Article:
|Title||Biochar and denitrification in soils: when, how much and why does biochar reduce N2O emissions?|
|Publication Type||Journal Article|
|Year of Publication||2013|
|Authors||Cayuela, Maria Luz, Sánchez-Monedero Miguel Angel, Roig Asunción, Hanley Kelly, Enders Akio, and Lehmann Johannes|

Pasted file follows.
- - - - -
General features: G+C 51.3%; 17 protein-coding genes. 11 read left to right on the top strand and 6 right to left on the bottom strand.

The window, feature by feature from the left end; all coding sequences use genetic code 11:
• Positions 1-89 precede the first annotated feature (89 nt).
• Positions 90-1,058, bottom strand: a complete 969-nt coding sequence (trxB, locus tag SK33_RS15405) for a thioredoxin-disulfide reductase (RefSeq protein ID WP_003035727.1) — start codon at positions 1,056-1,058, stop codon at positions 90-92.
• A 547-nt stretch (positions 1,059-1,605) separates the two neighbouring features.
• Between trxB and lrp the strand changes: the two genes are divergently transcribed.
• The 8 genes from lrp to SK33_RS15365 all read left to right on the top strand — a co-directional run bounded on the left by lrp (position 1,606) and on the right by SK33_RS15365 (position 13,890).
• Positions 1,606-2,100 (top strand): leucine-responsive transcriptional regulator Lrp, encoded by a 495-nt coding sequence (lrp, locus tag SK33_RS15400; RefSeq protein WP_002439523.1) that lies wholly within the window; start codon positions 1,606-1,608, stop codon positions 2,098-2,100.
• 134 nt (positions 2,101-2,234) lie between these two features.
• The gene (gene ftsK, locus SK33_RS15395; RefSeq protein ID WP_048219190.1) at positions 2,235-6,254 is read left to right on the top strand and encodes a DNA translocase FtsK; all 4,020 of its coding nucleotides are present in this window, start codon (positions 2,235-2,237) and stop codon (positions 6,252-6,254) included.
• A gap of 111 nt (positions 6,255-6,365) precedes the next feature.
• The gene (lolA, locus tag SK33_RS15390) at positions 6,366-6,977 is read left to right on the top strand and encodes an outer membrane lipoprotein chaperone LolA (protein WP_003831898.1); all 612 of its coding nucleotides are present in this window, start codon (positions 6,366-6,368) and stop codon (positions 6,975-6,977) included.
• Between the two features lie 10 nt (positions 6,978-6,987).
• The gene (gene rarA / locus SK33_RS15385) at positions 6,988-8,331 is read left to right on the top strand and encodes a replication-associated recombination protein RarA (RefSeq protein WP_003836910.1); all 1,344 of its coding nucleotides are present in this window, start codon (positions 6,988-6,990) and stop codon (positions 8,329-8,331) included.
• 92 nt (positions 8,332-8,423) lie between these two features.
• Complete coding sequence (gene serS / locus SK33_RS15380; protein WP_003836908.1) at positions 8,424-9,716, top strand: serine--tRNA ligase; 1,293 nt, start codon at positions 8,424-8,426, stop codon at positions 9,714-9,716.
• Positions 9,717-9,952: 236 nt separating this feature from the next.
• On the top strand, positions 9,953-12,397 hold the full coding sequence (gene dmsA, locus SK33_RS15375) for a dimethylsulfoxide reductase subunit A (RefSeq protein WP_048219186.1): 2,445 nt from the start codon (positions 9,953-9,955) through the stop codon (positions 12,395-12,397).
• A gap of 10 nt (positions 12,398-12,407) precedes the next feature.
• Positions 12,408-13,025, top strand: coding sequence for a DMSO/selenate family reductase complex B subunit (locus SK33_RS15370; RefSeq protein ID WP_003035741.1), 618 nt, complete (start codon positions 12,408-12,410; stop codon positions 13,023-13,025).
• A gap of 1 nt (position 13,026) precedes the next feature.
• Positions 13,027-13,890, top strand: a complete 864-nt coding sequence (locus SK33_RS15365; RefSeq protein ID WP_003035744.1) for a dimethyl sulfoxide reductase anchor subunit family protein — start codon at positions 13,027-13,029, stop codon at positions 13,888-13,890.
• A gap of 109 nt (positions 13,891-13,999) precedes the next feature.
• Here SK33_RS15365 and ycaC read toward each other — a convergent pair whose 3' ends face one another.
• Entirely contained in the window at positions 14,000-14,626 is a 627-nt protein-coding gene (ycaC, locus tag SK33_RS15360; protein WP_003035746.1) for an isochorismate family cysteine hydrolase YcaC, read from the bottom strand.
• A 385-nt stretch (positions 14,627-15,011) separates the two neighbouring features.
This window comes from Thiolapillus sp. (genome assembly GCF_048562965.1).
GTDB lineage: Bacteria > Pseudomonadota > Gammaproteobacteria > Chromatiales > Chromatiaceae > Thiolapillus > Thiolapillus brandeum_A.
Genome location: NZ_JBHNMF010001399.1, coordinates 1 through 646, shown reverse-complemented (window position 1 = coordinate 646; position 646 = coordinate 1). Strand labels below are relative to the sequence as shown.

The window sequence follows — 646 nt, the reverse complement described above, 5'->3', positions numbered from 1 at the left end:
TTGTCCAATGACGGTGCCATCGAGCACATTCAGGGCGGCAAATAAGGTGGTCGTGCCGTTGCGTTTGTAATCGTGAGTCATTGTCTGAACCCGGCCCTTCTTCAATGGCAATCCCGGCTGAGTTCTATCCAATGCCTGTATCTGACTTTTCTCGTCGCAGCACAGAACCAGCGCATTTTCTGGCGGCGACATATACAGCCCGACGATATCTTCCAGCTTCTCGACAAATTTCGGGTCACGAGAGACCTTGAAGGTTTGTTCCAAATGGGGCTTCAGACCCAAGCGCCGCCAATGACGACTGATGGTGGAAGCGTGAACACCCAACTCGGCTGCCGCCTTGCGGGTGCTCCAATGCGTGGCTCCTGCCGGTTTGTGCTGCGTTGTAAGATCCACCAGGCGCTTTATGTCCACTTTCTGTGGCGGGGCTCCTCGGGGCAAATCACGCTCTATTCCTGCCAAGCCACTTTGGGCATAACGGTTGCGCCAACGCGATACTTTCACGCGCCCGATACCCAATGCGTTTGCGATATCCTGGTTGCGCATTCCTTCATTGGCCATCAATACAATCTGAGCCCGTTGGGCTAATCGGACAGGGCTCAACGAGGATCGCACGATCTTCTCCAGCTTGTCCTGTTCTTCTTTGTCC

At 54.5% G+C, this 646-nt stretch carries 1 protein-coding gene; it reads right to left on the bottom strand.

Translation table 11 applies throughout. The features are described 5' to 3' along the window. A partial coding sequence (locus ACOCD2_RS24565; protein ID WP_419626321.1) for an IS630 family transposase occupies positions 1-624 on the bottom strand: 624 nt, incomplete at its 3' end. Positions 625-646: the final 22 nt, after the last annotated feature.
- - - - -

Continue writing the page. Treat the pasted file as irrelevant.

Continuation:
Agricultural soils represent the main source of anthropogenic N2O emissions. Recently, interactions of black carbon with the nitrogen cycle have been recognized and the use of biochar is being investigated as a means to reduce N2O emissions. However, the mechanisms of reduction remain unclear. Here we demonstrate the significant impact of biochar on denitrification, with a consistent decrease in N2O emissions by 10–90% in 14 different agricultural soils. Using the 15N gas-flux method we observed a consistent reduction of the N2O/(N2 + N2O) ratio, which demonstrates that biochar facilitates the last step of denitrification. Biochar acid buffer capacity was identified as an important aspect for mitigation that was not primarily caused by a pH shift in soil. We propose the function of biochar as an “electron shuttle” that facilitates the transfer of electrons to soil denitrifying microorganisms, which together with its liming effect would promote the reduction of N2O to N2.